UPDATE | Summer 2018 podcast schedule: Dean Bokhari's Meaningful Show will now be airing weekly on Wednesdays.
Do you find yourself envious of people around you more often than you’d like to admit? If so, you're definitely not alone. We've all been there at some point.
Seeing fancy new cars in a neighbor’s garage or watching friends excel at a career you are merely floundering in can cause deep feelings of rage to well up in us, making it hard to find joy in our own lives.
In fact, envy doesn't leave any room for joy.
But it leaves plenty of room for: stress, anxiety, depression, and the list goes on and on.
In this article + podcast episode combo, I’ll be sharing some strategies on overcoming envy, inspired by The Book of Joy by the Dalai Lama, Desmond Tutu, and Douglas Abrams.
Prefer audio? Listen to the audio version below or scroll down to read.
Where does envy come from?
Have you ever wondered why we tend to envy others in the first place? Turns out, our animal brains are hardwired for fairness and equality. And obviously, we’re not living in a fair and equal world.
Even monkeys get jealous of one another: there’s an old experiment described in The Book of Joy in which two capuchin monkeys are given a reward for performing a simple task, like picking up a rock and bringing it to the researcher.
One monkey gets a cucumber slice every time he performs the task—and he happily performs his rock-giving task over and over in order to receive his cucumber slice…
But then that same monkey sees another monkey, performing the same task, but being rewarded with not just a slice of cucumber, but with a grape—which in the world of capuchin monkeys, is perceived as way higher on the awesomeness scale when compared to cucumber.
When the cucumber-monkey sees the researcher rewarding his friend with a grape, he again performs his usual rock-giving task—this time with even more enthusiasm—expecting to get a nice juicy grape in return for his efforts… But no. The researcher gives the poor bastard another slice of cucumber. The monkey looks at the cucumber in seeming disbelief, with a look on his face that can only be described as, “Bro, WTF!“ Then the monkey shakes the bars of his cage and becomes visibly angry about the fact that his buddy, just a few feet away, got grapes, while all he gets is cucumber.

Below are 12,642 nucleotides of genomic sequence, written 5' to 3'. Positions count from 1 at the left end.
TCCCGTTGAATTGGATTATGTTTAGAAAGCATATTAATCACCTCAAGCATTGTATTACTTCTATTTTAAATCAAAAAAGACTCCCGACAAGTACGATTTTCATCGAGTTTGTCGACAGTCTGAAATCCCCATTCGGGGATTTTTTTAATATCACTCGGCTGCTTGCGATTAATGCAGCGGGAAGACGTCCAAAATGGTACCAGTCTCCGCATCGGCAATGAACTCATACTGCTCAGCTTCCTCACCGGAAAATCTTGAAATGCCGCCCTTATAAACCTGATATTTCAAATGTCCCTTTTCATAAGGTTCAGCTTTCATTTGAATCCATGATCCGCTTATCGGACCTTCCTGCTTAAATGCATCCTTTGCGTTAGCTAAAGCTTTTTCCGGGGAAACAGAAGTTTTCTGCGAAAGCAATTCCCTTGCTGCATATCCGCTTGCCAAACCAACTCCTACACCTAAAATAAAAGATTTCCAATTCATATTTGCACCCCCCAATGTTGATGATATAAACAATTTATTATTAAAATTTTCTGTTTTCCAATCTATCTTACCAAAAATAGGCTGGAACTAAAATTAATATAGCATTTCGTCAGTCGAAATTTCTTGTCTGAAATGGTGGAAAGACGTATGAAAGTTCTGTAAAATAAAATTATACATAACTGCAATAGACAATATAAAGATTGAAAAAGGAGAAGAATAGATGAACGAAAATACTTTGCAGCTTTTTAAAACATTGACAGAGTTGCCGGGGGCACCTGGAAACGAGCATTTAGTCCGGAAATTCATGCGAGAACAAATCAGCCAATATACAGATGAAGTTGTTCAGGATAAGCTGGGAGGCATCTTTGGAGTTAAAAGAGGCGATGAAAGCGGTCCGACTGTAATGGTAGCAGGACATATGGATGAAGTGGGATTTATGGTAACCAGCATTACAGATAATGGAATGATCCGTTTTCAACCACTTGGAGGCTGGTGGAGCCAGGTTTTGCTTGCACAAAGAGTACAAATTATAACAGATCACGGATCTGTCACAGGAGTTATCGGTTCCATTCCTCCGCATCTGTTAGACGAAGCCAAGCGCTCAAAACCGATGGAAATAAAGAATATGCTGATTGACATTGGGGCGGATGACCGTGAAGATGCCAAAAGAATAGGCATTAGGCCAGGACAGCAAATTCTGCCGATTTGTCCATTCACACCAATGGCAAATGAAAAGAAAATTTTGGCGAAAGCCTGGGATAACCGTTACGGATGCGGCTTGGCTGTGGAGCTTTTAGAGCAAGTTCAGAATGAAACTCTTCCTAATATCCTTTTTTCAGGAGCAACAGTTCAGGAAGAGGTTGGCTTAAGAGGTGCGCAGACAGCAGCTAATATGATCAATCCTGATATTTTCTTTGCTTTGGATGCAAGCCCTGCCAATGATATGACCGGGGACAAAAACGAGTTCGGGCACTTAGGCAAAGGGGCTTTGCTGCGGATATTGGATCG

We are not much different from the monkeys.
Point being: everyone rightly and justly wants fairness; but the unfortunate reality is that we live in an unfair world. And this pisses people off and brings about feelings of jealousy and envy towards those who we perceive to have an un-equal share of the pie (or those who get grapes for doing the same things that we get cucumbers for).
In terms of morality — is this right? No.
But is it reality? Absolutely.
We can’t change the fact that we live in an unfair world. But what we can do, is change the way we allow ourselves to feel about it.
Making comparisons between yourself and others is common. If you’re jealous and envious of someone for what they’ve got, here are a few ideas for training yourself to overcome the envy.
6 Strategies for Overcoming Envy
1. Remember—envy only hurts the envious.
The first thing to know is that envy only hurts the envious. Accept that others might have more than you or be more successful than you — and live a happy life anyway.
Not only is this important—it’s absolutely necessary.
Studies have even shown that ‘upward comparisons’ leave us feeling miserable and can actually lead to health disasters like heart attacks and strokes.